Hungary’s Prime Minister Viktor Orban resumed his attack on the European Union on Saturday, calling it a “LGBTQ offensive” and vowing that his nationalist administration will safeguard the country’s Christian origins.
Orban, a long-standing critic of Brussels, said in a speech in Romania that he hoped next year’s European parliament elections will boost governments within the EU that reject the “federalism” represented by Germany and France.
In power since 2010, Orban passed a law in 2021 banning the use of materials seen as promoting homosexuality and gender change at schools, citing the need to protect children from “LGBTQ propaganda” and thereby escalating a row with the EU.
He has also clashed with Brussels over other issues including the rule of law, and reforms to Hungary’s media and the judiciary.
The EU is “either an empire or (individual) nations … We should not have any illusions: the federalists are trying to squeeze us out,” Orban said.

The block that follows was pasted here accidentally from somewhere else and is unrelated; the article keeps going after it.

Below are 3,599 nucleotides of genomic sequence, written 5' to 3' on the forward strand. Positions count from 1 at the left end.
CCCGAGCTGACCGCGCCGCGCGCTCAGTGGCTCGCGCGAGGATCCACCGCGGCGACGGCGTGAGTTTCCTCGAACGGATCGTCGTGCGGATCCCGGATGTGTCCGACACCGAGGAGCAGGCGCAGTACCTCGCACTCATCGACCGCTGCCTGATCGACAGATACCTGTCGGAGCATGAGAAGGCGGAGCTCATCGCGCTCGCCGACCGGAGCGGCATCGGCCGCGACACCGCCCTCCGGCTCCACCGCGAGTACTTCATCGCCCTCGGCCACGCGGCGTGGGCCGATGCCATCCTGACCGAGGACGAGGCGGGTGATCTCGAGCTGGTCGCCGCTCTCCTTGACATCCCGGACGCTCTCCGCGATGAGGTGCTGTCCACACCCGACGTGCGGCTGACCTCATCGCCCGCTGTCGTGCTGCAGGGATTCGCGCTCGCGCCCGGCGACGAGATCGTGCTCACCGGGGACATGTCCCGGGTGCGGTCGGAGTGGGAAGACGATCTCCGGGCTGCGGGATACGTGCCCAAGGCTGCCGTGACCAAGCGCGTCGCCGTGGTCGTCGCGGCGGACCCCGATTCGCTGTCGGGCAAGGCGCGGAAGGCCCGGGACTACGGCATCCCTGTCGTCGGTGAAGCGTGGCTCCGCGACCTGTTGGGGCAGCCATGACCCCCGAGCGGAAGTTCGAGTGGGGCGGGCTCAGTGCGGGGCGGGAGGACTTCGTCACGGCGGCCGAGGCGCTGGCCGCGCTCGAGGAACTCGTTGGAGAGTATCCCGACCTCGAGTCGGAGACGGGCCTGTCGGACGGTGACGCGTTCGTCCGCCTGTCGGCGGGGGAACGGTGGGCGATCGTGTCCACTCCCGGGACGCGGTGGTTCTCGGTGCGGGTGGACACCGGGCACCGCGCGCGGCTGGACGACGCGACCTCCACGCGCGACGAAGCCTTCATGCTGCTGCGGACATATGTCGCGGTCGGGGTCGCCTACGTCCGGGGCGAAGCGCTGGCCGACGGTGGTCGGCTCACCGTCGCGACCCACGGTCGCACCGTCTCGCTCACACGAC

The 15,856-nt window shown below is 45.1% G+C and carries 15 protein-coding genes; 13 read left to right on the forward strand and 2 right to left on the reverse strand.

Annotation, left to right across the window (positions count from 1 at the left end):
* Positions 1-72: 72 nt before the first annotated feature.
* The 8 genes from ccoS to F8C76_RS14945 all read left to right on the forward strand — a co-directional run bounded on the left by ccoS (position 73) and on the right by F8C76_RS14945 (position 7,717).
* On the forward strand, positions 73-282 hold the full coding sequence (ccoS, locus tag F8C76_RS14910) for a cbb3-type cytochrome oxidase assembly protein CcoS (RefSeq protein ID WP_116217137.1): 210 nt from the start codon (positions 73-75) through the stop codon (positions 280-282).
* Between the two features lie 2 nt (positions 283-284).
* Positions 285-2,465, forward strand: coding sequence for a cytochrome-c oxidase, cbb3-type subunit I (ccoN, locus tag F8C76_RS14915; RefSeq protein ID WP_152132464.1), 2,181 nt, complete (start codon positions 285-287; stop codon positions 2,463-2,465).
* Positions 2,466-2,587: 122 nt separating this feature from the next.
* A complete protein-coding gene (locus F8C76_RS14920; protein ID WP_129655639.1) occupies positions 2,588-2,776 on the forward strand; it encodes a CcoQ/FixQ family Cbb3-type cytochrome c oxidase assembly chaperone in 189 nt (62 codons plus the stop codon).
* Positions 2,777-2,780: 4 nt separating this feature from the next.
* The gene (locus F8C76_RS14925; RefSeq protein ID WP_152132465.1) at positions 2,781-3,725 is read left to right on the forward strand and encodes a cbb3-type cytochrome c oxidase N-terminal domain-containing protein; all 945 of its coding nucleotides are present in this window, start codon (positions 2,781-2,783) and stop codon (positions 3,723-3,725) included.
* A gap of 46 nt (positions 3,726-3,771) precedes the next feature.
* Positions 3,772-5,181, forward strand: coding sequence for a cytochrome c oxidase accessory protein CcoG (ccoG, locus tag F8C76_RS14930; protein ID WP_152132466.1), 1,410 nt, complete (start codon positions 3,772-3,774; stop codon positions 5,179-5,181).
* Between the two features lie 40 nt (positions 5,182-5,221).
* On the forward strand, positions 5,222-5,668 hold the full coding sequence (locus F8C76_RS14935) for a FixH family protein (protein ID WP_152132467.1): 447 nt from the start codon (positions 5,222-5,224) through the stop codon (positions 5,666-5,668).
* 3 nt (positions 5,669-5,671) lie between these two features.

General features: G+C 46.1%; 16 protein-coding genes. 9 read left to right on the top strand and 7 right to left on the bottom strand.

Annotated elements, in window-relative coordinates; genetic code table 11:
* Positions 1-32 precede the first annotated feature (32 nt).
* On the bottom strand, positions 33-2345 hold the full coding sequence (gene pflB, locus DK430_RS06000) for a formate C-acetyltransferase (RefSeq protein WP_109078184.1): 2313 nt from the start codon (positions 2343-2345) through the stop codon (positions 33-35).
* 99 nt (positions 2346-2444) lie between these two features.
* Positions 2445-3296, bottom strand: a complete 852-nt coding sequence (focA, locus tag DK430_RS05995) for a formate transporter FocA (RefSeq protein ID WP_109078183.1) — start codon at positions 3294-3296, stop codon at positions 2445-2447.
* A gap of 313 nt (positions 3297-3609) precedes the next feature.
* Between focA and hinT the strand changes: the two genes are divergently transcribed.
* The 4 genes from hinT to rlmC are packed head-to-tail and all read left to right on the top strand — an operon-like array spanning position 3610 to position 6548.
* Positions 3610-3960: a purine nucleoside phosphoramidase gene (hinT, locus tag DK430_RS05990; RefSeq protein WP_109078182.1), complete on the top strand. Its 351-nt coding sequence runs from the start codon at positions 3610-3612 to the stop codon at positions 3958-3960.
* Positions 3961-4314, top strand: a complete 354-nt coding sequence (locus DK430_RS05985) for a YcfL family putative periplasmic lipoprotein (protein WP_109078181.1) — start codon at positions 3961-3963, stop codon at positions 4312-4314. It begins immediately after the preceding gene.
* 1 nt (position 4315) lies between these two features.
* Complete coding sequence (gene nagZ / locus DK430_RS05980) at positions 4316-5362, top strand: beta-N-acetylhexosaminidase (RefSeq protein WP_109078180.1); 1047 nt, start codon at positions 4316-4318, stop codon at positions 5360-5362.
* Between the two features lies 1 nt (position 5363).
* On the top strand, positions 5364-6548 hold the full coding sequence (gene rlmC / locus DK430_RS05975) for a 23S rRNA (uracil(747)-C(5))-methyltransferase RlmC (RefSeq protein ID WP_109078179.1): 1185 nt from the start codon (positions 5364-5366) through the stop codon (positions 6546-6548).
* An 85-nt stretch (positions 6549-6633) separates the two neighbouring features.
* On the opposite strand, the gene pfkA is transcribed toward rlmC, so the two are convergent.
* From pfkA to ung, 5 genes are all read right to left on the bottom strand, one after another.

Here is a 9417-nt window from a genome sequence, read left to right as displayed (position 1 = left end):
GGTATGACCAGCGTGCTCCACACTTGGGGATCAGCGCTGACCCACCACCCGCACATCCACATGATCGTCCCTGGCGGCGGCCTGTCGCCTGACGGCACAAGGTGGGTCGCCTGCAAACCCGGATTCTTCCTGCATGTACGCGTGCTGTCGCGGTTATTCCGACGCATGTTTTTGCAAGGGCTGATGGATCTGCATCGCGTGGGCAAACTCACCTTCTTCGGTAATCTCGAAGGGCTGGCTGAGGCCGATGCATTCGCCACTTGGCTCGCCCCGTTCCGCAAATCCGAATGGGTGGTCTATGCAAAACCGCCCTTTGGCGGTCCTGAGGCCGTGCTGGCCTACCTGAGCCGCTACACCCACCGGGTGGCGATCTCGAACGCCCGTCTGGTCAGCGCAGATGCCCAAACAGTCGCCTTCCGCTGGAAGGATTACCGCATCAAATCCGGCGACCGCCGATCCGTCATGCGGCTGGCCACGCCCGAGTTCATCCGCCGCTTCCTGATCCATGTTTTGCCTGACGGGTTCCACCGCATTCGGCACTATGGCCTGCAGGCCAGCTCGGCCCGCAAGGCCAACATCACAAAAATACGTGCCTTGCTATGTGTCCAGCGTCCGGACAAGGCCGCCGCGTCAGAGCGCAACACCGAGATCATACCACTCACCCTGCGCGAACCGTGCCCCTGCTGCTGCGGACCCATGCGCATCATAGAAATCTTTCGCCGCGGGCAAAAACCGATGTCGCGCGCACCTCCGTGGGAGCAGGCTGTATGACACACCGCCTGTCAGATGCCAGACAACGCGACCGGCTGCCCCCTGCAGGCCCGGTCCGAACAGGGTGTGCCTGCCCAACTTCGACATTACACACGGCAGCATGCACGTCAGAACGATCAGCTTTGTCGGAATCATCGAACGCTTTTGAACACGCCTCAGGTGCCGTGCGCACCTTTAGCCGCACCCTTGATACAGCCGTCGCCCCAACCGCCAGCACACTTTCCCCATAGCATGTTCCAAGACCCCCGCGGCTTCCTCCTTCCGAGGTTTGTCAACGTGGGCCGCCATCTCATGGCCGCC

“They openly wanted a change in government (in 2022) in Hungary,” Orban said, adding that the same was now true of Poland.
Poland holds parliamentary elections this autumn, when the conservative Law and Justice (PiS) party will seek a third term. It has adopted many policies that chime with Orban’s, and both countries are locked in a rule-of-law dispute with the bloc that has led to the suspension of certain EU funds.
Orban said a balance between federalists and nations unwilling to cede more powers to Brussels was upset when Britain left the bloc, and now only Warsaw and Budapest were “sticking to their (anti-federalist) stance.”
He has meanwhile upped his anti-LGBT rhetoric as Hungary’s economic troubles have escalated. Annual inflation topped 25% in the first quarter.
“The EU rejects Christian heritage, carries out a replacement of its population via migration … and conducts an LGBTQ offensive,” he said on Saturday.